MILES: Seriously, we want to do a musical together. And I’ll have a cockney accent.
SHAILENE: Ay’ll ’ave a cockney accent!
MILES: “Consida yerself . . . “
SHAILENE: “At ‘ome!”
Well, one day. In the meantime, y’all just did it again for “Divergent,” which everyone is expecting to be the next big YA, dystopian future thing.
SHAILENE: It’s very new for both of us. And even though we have a really large ensemble cast, I feel so fortunate to have Miles on board because it’s kind of like that comfort zone at the end of the day when there’s so much in the air around you, but you see one solid rock that you know that you can lean on.
MILES: I wasn’t in it that much, but just to realize how big a movie it is, the budget is really up there. The production values are through the roof. When she jumps off a train, the sound reverberates through your whole body.
SHAILENE: We have a pretty intense fight scene in it. He beats the crap out of me.
Was that better than your love scene in “Spectacular Now?”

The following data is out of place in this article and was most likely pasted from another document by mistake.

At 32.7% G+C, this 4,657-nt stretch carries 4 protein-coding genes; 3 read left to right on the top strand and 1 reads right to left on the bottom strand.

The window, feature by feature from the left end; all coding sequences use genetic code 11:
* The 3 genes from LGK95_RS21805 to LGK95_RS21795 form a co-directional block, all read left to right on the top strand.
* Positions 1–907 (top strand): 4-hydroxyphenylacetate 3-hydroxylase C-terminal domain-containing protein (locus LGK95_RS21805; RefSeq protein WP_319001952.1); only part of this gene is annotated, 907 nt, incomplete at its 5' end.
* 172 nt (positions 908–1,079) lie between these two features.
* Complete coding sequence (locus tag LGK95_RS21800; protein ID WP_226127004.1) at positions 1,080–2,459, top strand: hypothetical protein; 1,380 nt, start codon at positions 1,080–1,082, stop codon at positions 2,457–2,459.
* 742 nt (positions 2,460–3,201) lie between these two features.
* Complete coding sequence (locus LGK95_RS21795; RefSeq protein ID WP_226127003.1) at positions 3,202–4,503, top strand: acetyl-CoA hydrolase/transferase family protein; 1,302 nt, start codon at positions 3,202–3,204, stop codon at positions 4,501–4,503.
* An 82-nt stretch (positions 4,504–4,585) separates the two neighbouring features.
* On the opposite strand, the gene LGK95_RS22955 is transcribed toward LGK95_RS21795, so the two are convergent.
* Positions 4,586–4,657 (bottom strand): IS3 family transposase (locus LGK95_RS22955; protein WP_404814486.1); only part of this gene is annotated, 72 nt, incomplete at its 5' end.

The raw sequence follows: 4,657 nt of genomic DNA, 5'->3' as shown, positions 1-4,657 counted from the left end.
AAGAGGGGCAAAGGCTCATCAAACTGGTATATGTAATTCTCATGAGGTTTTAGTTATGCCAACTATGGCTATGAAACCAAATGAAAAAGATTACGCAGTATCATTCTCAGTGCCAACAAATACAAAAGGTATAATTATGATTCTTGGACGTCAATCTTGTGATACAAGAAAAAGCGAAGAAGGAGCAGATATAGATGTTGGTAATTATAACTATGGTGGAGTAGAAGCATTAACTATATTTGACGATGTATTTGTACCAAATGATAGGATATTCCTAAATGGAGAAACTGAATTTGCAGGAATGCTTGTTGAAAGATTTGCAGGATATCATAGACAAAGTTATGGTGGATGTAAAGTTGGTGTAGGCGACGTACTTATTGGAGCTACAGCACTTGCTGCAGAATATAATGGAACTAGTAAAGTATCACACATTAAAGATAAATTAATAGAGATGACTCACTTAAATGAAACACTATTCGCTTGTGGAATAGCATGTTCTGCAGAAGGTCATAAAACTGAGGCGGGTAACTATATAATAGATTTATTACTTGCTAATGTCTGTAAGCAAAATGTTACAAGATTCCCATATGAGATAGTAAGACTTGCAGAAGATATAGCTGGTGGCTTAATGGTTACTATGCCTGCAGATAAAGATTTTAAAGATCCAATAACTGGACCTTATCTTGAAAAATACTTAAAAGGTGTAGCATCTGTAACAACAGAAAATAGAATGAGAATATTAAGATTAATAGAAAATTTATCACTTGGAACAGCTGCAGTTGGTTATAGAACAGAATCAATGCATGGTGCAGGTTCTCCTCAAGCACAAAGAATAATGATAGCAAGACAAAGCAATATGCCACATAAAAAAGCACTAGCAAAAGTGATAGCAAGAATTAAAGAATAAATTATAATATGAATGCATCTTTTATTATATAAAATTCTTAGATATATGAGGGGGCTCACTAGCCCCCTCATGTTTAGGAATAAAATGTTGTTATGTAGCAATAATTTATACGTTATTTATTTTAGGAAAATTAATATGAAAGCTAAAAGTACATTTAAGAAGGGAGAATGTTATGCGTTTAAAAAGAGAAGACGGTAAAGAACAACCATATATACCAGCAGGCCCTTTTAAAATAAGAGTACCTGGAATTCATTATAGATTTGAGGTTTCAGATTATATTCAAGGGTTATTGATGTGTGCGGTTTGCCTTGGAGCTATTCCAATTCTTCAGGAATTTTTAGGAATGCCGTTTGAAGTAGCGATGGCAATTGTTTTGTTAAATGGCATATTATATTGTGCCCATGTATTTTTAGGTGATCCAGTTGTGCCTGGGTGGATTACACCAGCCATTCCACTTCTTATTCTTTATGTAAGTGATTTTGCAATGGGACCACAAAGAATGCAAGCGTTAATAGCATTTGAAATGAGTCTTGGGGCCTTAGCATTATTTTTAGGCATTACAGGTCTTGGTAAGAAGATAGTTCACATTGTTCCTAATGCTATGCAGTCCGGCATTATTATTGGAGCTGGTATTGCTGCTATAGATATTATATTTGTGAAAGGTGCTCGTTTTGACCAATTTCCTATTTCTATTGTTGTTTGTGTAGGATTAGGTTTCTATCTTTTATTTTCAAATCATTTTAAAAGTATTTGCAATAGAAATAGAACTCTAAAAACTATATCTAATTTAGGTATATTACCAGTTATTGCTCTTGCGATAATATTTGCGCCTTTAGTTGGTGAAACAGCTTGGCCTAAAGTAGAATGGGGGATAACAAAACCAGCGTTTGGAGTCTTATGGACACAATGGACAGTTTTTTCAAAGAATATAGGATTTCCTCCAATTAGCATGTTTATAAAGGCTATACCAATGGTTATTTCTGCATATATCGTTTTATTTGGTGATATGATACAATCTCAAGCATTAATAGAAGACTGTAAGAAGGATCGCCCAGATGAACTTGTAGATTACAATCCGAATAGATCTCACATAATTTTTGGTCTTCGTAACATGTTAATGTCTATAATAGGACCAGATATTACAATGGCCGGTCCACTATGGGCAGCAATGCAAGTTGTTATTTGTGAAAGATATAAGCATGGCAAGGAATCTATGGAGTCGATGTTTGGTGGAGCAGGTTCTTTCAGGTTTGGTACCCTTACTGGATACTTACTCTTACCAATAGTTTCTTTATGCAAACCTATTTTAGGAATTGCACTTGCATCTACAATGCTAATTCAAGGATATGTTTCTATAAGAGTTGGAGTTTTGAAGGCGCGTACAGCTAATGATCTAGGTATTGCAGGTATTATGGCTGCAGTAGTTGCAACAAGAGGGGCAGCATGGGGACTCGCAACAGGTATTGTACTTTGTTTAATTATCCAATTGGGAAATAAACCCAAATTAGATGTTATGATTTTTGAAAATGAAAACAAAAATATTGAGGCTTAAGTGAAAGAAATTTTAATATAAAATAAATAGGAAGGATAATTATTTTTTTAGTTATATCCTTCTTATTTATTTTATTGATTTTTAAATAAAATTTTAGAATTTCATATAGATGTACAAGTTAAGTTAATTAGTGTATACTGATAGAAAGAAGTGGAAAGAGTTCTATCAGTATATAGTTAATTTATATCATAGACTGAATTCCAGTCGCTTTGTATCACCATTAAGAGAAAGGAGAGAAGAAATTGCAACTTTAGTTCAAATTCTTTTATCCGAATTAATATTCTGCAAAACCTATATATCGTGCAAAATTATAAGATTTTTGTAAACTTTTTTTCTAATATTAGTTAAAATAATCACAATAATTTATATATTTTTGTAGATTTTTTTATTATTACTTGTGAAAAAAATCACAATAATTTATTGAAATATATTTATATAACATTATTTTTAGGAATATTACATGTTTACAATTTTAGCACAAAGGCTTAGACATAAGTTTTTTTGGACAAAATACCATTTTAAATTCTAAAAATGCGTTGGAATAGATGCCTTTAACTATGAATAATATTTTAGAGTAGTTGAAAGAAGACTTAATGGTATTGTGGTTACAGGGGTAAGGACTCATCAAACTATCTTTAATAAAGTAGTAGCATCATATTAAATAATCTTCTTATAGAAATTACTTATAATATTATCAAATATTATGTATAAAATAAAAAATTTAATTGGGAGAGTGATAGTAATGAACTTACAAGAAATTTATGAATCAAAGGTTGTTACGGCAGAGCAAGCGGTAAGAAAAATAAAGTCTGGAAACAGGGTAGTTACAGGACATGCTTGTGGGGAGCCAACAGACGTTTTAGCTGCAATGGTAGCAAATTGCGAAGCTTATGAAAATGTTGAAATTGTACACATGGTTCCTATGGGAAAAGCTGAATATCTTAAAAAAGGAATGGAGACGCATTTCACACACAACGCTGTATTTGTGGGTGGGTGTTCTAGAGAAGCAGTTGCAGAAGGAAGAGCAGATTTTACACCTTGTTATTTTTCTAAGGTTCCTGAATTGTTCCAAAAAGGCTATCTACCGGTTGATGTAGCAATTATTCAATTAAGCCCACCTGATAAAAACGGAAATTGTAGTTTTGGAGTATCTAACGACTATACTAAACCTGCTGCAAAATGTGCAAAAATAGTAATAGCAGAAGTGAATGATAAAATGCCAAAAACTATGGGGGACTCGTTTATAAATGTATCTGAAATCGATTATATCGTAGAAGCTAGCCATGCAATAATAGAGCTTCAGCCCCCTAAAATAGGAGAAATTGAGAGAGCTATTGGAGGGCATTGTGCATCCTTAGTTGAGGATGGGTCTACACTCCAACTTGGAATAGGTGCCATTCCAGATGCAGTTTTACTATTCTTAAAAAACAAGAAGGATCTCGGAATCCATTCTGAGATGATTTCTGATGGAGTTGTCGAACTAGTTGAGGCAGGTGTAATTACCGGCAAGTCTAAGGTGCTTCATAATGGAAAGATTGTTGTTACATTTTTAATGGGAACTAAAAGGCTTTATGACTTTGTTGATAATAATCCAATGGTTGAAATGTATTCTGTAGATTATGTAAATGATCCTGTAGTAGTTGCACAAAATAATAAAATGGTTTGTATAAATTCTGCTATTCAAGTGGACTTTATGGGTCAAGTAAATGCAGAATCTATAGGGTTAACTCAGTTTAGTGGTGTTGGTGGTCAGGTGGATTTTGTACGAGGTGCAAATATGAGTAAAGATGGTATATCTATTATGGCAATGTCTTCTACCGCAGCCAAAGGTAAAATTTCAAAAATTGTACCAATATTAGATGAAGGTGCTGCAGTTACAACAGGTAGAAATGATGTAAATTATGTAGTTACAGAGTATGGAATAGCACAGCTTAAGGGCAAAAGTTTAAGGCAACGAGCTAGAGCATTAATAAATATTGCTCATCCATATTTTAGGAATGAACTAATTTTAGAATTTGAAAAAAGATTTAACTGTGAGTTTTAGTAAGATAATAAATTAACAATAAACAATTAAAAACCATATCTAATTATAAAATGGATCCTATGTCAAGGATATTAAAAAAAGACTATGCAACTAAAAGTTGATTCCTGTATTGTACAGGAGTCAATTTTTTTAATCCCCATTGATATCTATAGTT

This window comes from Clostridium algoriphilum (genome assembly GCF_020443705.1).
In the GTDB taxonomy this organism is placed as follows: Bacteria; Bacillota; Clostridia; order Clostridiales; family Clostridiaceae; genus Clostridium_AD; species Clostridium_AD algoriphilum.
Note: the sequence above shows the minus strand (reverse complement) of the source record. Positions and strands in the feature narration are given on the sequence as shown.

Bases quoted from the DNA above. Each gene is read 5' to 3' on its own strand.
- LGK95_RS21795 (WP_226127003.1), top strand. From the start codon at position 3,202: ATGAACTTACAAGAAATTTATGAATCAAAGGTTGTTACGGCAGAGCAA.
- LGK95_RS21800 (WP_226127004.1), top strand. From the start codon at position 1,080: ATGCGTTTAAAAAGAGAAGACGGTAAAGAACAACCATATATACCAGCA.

SHAILENE: Equally as good!
Sorry to ask, Shailene, but what happened with you and the next Spider-Man movie? You were cast as Spidey’s girlfriend Mary Jane, but now you’re not?
SHAILENE: Mary Jane’s not in this Spider-Man. I filmed four scenes, I worked three days. Looking back on it now, I think it’s really smart on Sony and the director’s part to take MJ out because they’re introducing so many vital characters and she’s such an important one to the comics.
Miles, what’s next for you?
MILES: I made about five films last year, about three weeks off between each one. “Are We Officially Dating” should come out in January, and I did a thing called “Two Night Stand.” They’re both romantic comedies. And then there’s this movie called “Get a Job” in which Bryan Cranston plays my dad.
Any fond memories of Simi Valley, Shailene?
SHAILENE: Growing up in Simi was great. My entire family lives there, so it was nice to have everyone around all the time and growing up in the mountains.